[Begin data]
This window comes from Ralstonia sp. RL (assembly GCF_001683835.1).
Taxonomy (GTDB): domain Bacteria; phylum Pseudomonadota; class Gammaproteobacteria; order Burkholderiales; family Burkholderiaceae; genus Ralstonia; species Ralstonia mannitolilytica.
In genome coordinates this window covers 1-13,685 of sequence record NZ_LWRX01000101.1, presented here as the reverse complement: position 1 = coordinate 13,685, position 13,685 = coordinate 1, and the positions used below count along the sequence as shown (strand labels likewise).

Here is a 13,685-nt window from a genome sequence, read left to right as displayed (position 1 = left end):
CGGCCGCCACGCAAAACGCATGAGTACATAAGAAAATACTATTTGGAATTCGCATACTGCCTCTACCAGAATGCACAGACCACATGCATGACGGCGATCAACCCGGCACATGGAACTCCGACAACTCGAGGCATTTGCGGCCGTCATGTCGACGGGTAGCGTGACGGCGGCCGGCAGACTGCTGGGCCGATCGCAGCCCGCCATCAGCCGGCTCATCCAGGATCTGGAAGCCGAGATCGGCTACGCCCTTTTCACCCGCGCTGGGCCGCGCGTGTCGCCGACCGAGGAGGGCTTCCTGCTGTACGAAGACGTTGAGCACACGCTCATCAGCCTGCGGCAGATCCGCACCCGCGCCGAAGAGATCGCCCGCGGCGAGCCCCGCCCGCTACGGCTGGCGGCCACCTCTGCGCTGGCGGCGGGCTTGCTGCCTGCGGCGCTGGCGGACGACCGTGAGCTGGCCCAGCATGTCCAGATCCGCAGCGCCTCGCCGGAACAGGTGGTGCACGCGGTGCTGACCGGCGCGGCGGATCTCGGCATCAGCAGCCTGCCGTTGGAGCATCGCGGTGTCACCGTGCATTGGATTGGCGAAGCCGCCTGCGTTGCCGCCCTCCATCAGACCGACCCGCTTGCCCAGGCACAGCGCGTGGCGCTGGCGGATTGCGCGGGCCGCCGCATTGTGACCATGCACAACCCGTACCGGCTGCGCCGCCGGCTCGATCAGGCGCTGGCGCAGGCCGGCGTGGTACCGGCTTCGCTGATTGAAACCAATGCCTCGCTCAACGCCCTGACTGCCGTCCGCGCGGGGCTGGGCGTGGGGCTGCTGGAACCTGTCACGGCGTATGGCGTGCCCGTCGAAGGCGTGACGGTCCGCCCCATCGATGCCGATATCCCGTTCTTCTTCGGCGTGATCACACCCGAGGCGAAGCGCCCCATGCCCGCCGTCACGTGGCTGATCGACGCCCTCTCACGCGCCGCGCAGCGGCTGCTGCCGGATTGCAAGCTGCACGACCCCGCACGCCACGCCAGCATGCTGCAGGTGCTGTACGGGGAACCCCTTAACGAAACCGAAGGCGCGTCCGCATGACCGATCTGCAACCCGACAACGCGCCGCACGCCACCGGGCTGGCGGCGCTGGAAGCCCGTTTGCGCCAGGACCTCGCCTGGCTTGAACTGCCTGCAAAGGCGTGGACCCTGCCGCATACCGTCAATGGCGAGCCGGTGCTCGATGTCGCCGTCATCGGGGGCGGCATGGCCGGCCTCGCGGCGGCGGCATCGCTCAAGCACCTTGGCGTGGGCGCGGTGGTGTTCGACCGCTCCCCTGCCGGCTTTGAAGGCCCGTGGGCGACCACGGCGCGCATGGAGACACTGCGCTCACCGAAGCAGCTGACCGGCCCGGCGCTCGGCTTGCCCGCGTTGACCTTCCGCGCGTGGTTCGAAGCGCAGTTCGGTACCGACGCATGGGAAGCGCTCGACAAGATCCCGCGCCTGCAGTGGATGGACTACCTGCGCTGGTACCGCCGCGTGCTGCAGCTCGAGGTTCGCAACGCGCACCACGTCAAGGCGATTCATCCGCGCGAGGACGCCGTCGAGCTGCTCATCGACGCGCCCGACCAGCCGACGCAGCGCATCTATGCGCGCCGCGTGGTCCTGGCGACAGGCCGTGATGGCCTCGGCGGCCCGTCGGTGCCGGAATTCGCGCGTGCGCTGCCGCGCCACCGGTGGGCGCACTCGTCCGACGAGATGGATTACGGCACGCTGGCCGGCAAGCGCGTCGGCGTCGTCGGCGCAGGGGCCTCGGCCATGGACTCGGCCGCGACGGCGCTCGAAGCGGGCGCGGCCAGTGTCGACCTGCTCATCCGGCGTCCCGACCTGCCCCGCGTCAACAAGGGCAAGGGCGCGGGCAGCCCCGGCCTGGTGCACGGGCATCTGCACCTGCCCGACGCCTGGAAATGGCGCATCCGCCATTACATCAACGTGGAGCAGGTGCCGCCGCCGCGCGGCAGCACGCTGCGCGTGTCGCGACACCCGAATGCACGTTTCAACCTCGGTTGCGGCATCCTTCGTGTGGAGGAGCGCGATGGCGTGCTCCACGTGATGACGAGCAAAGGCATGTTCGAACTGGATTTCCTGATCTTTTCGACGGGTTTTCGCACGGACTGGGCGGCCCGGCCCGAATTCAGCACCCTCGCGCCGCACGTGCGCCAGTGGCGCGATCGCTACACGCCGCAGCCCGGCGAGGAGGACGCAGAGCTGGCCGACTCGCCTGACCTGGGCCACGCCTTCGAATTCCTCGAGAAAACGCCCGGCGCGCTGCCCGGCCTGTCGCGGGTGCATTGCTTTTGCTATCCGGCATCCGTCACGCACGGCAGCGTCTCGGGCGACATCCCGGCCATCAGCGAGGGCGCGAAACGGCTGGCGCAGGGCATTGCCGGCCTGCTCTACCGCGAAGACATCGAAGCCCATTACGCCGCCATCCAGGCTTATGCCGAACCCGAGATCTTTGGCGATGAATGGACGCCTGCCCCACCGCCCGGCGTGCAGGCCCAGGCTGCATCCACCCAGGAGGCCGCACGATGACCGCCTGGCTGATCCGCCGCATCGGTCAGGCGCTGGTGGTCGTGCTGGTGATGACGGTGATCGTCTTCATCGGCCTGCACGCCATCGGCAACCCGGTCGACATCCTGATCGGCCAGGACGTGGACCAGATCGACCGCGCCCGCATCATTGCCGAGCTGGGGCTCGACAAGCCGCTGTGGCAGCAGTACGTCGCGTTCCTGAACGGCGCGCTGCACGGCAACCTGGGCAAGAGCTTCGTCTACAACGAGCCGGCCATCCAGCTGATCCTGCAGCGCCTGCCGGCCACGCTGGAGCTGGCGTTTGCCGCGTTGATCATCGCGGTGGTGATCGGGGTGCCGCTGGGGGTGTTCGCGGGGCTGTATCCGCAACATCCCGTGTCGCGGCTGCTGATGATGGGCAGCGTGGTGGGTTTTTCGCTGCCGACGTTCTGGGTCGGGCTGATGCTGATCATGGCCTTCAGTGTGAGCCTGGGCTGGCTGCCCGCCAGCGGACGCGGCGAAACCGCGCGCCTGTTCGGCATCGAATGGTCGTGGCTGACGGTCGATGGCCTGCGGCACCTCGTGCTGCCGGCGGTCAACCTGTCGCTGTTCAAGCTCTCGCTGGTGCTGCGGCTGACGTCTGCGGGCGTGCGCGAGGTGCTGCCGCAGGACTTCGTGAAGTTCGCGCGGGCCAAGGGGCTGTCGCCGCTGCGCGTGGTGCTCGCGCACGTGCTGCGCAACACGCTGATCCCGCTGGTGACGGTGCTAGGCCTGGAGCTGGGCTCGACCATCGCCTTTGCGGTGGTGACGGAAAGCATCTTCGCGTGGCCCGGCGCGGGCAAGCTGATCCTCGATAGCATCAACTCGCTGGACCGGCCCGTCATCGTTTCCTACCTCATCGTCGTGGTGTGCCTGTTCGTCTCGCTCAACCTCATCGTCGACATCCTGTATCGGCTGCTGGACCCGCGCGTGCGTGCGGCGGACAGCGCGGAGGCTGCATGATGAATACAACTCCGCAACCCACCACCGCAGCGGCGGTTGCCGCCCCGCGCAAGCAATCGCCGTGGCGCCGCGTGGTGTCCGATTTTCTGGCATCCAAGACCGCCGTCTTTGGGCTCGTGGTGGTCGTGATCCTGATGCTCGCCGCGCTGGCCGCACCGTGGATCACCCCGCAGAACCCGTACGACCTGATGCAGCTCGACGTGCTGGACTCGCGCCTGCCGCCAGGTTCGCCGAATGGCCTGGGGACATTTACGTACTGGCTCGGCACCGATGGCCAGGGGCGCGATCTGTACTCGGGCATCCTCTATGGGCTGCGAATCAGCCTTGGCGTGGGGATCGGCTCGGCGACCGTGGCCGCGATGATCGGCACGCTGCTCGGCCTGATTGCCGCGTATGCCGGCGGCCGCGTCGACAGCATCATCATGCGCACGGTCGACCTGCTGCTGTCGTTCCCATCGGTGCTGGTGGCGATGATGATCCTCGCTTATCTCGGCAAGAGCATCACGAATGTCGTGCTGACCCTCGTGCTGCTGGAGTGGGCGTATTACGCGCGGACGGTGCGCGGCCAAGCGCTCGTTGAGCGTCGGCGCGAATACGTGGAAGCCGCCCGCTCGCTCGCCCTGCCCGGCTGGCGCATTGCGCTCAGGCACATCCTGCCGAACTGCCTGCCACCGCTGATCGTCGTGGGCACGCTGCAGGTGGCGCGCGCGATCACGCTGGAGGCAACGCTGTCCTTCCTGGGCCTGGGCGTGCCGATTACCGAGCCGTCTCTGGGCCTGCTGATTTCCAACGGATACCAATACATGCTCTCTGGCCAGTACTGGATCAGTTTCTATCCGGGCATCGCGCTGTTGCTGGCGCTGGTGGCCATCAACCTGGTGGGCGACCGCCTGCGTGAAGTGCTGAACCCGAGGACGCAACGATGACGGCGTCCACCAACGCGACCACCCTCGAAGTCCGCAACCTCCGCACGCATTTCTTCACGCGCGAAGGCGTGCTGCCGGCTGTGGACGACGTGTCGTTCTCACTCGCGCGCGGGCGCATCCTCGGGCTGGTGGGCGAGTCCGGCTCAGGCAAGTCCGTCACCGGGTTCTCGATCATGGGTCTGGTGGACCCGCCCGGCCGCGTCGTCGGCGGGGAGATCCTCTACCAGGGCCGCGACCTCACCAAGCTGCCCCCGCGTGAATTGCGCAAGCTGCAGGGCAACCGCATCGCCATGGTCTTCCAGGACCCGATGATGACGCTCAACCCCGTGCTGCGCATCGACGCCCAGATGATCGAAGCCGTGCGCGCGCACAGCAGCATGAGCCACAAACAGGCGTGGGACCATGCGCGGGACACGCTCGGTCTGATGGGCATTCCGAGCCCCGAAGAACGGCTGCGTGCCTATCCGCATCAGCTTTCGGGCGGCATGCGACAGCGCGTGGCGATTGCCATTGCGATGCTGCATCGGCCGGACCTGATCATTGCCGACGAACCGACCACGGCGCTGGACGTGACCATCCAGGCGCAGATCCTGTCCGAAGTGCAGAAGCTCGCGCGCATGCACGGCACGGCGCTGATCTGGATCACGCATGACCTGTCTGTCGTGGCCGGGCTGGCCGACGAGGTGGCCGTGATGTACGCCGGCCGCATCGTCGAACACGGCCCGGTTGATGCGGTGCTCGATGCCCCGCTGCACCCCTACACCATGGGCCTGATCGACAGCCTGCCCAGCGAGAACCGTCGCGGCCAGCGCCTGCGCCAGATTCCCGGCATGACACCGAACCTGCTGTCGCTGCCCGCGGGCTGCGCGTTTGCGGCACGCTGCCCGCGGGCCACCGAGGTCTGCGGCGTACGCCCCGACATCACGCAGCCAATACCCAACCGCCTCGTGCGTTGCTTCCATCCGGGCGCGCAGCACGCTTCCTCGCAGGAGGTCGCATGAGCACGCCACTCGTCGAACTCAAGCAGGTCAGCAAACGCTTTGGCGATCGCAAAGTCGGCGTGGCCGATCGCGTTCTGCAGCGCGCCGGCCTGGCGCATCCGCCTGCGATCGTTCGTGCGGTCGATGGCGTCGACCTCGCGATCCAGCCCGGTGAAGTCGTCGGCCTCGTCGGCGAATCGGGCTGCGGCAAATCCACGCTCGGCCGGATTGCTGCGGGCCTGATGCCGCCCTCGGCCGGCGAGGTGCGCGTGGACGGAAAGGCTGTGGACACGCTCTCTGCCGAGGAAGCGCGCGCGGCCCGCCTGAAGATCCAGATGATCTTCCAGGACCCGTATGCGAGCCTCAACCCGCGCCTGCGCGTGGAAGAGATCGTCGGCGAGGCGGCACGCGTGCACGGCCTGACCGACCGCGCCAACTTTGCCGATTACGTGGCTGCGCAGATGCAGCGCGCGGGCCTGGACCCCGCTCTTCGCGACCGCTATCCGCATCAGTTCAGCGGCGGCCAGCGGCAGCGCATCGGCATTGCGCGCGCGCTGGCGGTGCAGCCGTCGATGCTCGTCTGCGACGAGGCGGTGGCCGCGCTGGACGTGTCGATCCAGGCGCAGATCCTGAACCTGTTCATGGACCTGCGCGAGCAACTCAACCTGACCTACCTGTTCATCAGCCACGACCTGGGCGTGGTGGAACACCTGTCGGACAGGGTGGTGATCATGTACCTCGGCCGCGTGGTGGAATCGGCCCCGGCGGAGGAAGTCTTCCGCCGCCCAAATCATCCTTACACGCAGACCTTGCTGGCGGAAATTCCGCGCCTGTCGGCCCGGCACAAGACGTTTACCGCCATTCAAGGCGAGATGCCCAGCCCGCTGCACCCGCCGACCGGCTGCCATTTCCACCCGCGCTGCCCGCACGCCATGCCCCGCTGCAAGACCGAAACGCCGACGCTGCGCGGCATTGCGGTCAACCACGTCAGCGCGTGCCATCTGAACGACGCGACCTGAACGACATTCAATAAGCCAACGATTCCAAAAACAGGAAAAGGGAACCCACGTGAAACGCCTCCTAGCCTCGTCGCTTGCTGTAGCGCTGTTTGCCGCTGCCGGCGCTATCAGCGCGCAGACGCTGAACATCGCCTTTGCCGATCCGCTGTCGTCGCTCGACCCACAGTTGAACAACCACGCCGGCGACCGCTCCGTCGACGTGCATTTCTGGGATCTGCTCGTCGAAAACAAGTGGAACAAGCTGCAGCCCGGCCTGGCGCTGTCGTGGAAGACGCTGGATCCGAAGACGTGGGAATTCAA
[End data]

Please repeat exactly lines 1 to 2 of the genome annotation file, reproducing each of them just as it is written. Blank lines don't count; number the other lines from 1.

This window comes from Ralstonia sp. RL (assembly GCF_001683835.1).
Taxonomy (GTDB): domain Bacteria; phylum Pseudomonadota; class Gammaproteobacteria; order Burkholderiales; family Burkholderiaceae; genus Ralstonia; species Ralstonia mannitolilytica.